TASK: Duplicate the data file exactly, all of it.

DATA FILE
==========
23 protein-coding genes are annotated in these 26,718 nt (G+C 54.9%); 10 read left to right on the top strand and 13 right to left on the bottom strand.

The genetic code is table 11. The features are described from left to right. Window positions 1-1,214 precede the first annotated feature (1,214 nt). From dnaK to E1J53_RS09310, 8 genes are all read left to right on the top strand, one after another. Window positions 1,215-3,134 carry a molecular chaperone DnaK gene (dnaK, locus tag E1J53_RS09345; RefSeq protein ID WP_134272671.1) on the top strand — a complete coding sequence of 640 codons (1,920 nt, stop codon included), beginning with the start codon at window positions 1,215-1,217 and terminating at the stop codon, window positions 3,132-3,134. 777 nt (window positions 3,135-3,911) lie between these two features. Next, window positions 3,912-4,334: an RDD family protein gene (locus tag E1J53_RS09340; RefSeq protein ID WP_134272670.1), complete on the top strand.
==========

23 protein-coding genes are annotated in these 26,718 nt (G+C 54.9%); 10 read left to right on the top strand and 13 right to left on the bottom strand.

The genetic code is table 11. The features are described from left to right. Window positions 1-1,214 precede the first annotated feature (1,214 nt). From dnaK to E1J53_RS09310, 8 genes are all read left to right on the top strand, one after another. Window positions 1,215-3,134 carry a molecular chaperone DnaK gene (dnaK, locus tag E1J53_RS09345; RefSeq protein ID WP_134272671.1) on the top strand — a complete coding sequence of 640 codons (1,920 nt, stop codon included), beginning with the start codon at window positions 1,215-1,217 and terminating at the stop codon, window positions 3,132-3,134. 777 nt (window positions 3,135-3,911) lie between these two features. Next, window positions 3,912-4,334: an RDD family protein gene (locus tag E1J53_RS09340; RefSeq protein ID WP_134272670.1), complete on the top strand.